Sunday, May 18, 2008

I hope you agree...

You are in a grocery store. You see a package of delicious grapes for £2 (or $2). Then you see a different package of equally delicious grapes for £2.50 (or $2.50). Which one will you choose?

I am guessing the answer would be the cheaper ones. And rightly so. However, what if you found out the grapes that are a bit more expensive actually benefited the grower, the grower's children, and the grower's community?
What if you found out by buying the more expensive grapes, you were actually contributing to building schools for children who don't have access, or getting clean drinking water to small villages, or ensuring the people's fields are cared for properly so they can keep producing the grapes?
What if you found out by paying the bit extra, you knew the grape growers would work in better conditions, receive decent wages, and live a decent life?

You may have guessed, the more expensive grapes are Fairtrade. By buying Fairtrade products, we can know we are contributing to the benefit of disadvantages families in generally poorer areas. I spend time thinking about this, and I want to challenge myself, and you, with this. If we know that by paying a bit more, we are benefiting people in many ways, is it not our moral responsibility to do so? As fellow humans, and for some of us, as people who strive to live with Christ's mercy, doing good when we are able, should we not buy the Fairtrade label products when we can?
I don't think this is something to feel obliged to do. In fact, I think it is a wonderful opportunity to do good in others' lives. And easily done.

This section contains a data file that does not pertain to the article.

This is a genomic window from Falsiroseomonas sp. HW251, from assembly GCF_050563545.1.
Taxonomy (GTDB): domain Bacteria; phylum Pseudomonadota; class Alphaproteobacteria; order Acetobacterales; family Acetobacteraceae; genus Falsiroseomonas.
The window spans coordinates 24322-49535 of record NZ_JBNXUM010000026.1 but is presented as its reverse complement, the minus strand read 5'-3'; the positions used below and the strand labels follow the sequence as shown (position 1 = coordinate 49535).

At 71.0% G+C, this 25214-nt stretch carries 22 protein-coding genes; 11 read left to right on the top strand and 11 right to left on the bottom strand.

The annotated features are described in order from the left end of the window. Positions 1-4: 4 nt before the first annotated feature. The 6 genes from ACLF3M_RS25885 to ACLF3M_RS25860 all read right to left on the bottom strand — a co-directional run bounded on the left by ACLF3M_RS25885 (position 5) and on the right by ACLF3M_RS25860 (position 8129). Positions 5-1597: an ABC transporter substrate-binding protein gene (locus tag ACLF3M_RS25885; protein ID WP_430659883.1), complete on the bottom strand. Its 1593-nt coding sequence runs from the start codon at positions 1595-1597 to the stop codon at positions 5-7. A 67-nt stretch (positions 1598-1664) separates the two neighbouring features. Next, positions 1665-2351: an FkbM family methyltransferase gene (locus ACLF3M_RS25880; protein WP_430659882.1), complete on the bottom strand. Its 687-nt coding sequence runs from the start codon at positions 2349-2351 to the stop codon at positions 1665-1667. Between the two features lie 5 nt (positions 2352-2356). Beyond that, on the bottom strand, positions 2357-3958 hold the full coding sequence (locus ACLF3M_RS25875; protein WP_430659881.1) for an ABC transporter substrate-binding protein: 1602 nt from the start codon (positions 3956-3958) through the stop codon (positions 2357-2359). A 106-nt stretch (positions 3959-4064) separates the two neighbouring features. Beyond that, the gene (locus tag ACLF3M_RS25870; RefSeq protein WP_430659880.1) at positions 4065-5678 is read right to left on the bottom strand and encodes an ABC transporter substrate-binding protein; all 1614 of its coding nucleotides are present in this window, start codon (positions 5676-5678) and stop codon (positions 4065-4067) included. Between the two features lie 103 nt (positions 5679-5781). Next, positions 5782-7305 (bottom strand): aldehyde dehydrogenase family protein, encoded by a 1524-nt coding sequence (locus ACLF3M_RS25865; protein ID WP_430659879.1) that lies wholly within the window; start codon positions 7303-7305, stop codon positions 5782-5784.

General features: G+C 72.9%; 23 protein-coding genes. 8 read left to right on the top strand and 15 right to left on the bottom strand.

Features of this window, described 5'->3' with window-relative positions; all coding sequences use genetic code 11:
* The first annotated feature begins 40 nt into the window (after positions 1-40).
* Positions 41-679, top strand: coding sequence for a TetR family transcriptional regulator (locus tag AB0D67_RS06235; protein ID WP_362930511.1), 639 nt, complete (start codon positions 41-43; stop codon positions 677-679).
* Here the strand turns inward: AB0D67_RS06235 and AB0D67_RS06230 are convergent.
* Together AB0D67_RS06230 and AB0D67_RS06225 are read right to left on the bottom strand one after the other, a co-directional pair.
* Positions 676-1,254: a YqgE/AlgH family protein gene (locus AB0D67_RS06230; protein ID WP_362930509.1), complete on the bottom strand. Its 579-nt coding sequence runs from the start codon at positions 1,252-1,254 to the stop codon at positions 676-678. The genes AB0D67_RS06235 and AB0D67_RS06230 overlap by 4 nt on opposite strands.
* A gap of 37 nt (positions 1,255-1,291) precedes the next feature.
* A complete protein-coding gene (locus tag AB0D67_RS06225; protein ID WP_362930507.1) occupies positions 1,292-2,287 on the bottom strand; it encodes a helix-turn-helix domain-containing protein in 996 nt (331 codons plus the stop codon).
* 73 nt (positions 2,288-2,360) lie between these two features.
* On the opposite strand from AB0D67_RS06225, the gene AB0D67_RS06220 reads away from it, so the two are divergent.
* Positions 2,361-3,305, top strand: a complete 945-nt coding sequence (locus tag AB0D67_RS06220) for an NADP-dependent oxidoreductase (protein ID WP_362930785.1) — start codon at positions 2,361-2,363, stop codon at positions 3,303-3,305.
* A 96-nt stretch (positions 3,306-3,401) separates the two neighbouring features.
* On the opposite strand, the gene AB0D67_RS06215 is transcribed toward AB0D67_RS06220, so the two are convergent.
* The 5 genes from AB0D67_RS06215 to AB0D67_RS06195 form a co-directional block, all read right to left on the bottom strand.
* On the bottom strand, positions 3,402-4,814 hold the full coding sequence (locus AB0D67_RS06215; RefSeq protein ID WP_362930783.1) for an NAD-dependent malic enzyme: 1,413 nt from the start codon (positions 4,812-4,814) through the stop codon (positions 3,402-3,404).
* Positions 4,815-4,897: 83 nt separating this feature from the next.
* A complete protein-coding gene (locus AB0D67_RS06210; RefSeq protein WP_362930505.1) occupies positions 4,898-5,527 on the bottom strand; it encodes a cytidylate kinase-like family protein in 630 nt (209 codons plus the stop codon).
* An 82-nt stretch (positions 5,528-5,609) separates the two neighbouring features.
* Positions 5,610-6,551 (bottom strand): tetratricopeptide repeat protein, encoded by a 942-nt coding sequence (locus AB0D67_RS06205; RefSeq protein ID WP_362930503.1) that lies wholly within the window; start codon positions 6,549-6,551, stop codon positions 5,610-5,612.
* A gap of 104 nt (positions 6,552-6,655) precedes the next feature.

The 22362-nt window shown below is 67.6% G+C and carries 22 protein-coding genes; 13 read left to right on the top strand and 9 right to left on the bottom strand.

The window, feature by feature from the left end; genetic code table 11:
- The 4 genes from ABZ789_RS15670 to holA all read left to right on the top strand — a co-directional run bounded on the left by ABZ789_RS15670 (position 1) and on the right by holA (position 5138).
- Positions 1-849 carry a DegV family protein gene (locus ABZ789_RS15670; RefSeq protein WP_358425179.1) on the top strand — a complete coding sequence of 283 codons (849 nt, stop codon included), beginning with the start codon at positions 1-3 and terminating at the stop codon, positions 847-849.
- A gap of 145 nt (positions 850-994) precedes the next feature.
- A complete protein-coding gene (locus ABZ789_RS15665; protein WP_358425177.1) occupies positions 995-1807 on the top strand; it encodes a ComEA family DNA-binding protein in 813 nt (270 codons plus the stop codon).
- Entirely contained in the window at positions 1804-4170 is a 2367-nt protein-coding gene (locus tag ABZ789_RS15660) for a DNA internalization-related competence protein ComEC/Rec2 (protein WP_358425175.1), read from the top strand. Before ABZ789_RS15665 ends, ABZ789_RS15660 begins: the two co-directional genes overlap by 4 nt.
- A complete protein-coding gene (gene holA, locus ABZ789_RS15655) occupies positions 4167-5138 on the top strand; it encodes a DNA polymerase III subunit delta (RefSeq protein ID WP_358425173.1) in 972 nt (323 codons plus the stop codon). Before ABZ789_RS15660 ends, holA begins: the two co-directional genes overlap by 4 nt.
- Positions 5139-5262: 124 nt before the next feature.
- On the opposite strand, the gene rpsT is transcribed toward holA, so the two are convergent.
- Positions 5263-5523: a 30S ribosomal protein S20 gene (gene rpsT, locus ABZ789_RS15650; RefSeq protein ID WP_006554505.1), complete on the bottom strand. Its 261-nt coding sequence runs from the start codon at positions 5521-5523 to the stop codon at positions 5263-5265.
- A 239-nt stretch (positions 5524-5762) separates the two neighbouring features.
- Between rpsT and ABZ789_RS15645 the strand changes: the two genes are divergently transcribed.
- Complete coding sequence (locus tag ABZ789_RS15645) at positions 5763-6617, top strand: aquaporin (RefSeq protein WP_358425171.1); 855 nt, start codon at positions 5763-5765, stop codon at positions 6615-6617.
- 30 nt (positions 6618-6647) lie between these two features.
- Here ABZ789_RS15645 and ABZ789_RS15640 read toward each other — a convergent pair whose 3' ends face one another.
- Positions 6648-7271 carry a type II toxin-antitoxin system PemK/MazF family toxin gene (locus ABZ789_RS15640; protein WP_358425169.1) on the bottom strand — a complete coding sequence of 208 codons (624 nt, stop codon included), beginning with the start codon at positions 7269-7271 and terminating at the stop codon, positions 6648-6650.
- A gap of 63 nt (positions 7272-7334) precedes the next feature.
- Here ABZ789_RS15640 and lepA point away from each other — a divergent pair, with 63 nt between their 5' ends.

"Anyone then, who knows the good he ought to do, and does not do it, sins" James 4.17

I do not see this as a political issue. I am not trying to preach politics. I see it as an issue of humanity, of bettering our world and our communities. Of giving people opportunities. I want to enact this in my life more and more. I have a long way to go.
If you see these labels on a product, you can know it is Fairtrade and the money you spend is benefiting communities and families. Our stores here in Glasgow stock many Fairtrade products, usually bananas, grapes, limes, coffee, tea, sugar, etc. Lots of different things. I'm sure the store you usually shop in does too. Have a look! You can know you are doing something good for minimal cost and maximum rewards.

2 comments:

William Scott Mc Cafferty said...

Thats a really good message Joel and heather, over in the US I have not been able to see the fair trade logo on many things (possibly cause the US does a lot of its own produce) but I fully support the work of fair trade. (Unless I am on a really tight budget)

Shane said...

Agree! :)